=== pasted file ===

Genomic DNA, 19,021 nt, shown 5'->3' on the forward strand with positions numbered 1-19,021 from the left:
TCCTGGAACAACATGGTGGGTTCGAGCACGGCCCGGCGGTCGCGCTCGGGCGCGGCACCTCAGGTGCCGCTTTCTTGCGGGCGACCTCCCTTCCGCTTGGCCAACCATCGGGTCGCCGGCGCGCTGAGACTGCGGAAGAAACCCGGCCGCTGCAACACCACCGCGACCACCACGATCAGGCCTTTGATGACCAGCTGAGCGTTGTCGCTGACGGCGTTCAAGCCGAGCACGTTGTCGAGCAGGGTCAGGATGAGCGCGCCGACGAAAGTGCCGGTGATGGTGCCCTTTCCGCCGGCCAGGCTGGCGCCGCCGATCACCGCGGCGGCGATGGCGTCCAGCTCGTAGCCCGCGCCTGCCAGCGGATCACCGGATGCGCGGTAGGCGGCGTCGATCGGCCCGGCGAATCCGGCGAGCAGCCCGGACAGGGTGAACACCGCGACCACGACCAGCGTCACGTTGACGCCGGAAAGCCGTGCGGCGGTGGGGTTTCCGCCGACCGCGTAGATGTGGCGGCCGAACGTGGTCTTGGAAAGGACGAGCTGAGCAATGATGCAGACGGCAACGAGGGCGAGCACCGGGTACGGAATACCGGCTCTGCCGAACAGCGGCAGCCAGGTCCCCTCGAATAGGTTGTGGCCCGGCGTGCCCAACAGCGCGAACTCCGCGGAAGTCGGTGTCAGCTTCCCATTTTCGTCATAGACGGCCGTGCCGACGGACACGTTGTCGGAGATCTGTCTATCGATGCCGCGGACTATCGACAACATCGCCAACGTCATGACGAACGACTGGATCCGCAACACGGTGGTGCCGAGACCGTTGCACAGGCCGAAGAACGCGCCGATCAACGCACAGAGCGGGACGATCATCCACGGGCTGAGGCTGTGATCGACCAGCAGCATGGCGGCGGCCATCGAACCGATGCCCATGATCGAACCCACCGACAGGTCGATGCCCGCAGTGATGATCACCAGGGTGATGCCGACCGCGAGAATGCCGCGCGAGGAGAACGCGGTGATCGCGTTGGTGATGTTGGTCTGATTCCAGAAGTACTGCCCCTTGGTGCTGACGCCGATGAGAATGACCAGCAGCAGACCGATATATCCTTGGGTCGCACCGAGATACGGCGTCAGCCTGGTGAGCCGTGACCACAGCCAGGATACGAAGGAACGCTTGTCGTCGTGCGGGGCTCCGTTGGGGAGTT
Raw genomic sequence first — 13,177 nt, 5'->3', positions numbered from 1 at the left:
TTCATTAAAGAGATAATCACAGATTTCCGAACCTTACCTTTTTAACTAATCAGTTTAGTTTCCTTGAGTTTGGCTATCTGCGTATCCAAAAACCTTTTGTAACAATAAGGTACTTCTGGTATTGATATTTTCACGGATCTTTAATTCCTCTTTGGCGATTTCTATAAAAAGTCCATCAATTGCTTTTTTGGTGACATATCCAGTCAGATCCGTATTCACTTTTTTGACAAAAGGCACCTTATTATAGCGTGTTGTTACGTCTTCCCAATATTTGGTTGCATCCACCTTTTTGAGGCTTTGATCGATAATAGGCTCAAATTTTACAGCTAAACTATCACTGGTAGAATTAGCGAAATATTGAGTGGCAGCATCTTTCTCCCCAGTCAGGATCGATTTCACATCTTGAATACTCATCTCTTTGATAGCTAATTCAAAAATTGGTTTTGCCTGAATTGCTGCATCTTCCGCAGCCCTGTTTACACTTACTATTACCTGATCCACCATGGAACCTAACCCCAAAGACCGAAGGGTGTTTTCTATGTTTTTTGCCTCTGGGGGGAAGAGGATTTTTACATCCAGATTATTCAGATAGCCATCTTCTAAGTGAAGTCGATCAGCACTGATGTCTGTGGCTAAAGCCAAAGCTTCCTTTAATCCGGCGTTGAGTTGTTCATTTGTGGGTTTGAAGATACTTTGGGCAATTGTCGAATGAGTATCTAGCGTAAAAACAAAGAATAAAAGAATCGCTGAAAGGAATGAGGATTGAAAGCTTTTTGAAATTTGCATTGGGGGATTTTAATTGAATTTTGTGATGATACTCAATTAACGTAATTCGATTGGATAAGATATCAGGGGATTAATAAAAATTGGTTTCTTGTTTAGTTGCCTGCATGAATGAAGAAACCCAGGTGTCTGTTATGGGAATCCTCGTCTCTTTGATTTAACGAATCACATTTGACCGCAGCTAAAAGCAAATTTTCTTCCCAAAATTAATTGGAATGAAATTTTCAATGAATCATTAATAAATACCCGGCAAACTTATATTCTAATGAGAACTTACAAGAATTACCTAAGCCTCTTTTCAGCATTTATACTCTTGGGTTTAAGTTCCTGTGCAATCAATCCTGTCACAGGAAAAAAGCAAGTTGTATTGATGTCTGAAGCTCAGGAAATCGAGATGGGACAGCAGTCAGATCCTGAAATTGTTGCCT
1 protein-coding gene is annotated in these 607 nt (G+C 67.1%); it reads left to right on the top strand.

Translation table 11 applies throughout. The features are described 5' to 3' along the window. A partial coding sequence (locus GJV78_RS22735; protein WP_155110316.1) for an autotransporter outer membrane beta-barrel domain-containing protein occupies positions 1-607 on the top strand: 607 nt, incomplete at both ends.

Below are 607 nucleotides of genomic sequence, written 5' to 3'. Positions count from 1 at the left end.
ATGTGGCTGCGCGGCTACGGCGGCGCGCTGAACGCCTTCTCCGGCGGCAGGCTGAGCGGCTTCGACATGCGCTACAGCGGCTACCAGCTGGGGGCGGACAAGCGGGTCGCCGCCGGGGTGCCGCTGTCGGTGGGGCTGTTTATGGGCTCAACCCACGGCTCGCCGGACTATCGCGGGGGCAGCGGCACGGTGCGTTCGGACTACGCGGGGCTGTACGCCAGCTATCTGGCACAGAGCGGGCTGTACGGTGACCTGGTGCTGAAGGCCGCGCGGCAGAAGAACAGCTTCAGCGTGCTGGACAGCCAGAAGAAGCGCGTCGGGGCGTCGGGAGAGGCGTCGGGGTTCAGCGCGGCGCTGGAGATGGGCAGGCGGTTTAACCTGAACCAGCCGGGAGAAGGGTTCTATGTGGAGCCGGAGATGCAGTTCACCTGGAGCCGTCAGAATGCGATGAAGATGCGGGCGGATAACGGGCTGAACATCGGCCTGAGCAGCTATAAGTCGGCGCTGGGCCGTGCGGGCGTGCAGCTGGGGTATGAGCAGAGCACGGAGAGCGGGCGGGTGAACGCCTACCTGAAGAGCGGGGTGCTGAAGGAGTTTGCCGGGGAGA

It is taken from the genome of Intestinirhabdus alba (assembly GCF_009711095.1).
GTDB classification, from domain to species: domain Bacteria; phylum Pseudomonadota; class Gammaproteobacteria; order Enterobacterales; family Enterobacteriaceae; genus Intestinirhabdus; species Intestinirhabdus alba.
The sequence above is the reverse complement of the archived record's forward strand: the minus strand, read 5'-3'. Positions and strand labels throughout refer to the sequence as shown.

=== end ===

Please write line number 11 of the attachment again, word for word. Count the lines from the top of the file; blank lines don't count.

The sequence above is the reverse complement of the archived record's forward strand: the minus strand, read 5'-3'. Positions and strand labels throughout refer to the sequence as shown.